Supreme Court rejects challenge to Biden admin's talk with social media companies

The Supreme Court on Wednesday rejected challenges to Biden administration officials’ communications with social media companies aimed at combatting misinformation online. 

The 6-3 decision does not address the First Amendment issues at the center of the cases and instead denies the challenge brought by two Republican attorneys general and private parties by finding they didn’t have legal standing. 

“The plaintiffs, without any concrete link between their injuries and the defendants’ conduct, ask us to conduct a review of the years-long communications between dozens of federal officials, across different agencies, with different social-media platforms, about different conduct,” Justice Amy Coney Barrett wrote. “This Court’s standing doctrine prevents us from ‘exercising such general legal oversight’ of other branches of Government.” 

In the dissenting opinion, Justice Samuel Alito scolded his fellow justices for failing to decide the issue based on its First Amendment implications.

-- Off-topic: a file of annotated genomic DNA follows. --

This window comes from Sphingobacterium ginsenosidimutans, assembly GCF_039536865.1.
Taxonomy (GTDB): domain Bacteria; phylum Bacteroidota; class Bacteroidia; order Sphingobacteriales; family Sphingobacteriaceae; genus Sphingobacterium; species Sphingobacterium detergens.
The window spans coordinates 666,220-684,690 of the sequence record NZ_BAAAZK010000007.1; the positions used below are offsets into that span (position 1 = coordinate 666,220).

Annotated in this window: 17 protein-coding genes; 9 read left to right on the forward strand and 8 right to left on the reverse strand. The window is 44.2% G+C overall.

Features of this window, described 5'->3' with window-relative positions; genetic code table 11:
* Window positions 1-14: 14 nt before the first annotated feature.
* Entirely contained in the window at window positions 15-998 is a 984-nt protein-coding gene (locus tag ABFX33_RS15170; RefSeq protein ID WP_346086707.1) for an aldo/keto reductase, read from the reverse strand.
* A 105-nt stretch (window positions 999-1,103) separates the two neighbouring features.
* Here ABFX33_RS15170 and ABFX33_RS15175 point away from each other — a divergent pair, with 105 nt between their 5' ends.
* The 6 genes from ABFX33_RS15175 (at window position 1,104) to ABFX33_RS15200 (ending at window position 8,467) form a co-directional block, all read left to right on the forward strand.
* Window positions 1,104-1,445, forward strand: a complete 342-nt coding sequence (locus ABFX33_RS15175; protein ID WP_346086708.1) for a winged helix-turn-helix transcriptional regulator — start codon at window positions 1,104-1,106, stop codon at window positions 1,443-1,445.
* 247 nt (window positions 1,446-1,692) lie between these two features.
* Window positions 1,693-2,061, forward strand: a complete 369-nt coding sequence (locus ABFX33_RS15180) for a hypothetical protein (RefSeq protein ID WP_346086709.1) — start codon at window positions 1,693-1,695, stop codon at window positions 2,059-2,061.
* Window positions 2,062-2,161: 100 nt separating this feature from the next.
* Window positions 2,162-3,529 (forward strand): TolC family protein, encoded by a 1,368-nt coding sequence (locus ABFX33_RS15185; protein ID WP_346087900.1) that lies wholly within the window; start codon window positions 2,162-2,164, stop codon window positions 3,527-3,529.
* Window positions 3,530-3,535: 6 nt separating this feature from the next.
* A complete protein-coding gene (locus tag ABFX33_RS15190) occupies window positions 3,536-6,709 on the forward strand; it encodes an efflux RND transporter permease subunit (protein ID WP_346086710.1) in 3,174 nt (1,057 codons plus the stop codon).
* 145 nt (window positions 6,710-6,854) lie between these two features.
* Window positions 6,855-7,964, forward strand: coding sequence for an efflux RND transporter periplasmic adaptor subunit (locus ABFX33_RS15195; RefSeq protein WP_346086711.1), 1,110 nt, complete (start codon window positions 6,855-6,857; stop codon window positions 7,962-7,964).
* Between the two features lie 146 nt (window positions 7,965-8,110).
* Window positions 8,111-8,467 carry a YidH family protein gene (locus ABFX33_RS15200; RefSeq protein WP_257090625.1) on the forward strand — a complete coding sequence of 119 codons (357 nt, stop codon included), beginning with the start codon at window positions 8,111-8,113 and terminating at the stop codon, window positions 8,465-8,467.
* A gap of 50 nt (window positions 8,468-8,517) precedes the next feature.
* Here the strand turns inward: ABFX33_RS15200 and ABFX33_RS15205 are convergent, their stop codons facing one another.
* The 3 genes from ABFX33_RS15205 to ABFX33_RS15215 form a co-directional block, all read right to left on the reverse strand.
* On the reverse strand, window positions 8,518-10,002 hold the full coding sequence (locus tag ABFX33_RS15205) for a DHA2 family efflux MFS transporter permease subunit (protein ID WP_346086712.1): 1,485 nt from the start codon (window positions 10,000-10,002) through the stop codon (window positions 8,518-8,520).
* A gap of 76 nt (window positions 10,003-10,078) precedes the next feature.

“The Court, however, shirks that duty and thus permits the successful campaign of coercion in this case to stand as an attractive model for future officials who want to control what the people say, hear, and think,” Alito wrote. “That is regrettable.”

The attorneys general accused the government of having “coordinated and colluded” with social media platforms to target conservative users and viewpoints. 

The decision deals a blow to efforts to curb the government’s role in social media companies’ moderation of content spreading false or misleading information online. Attempts to police controversial posts about the legitimacy of the 2020 election and COVID-19 – which the attorneys general called a “campaign of censorship – were at the heart of the case. 

The 5th U.S. Circuit Court of Appeals previously found that the White House, FBI, Centers for Disease Control and Prevention (CDC) and the Cybersecurity and Infrastructure Security Agency (CISA) did cross that line.  

Louisiana Solicitor General Benjamin Aguiñaga, who argued on behalf of the states in March, asserted that, in most circumstances, the government should not ask platforms to remove any content at all. Several justices pushed back against the sweeping contention, suggesting that the government’s responsibility to protect its citizens could sometimes outweigh their First Amendment rights.  

The Justice Department has argued that blocking communication between federal officials and social media companies could limit the government’s ability to address matters of public concern, prevent national security threats and relay information. 

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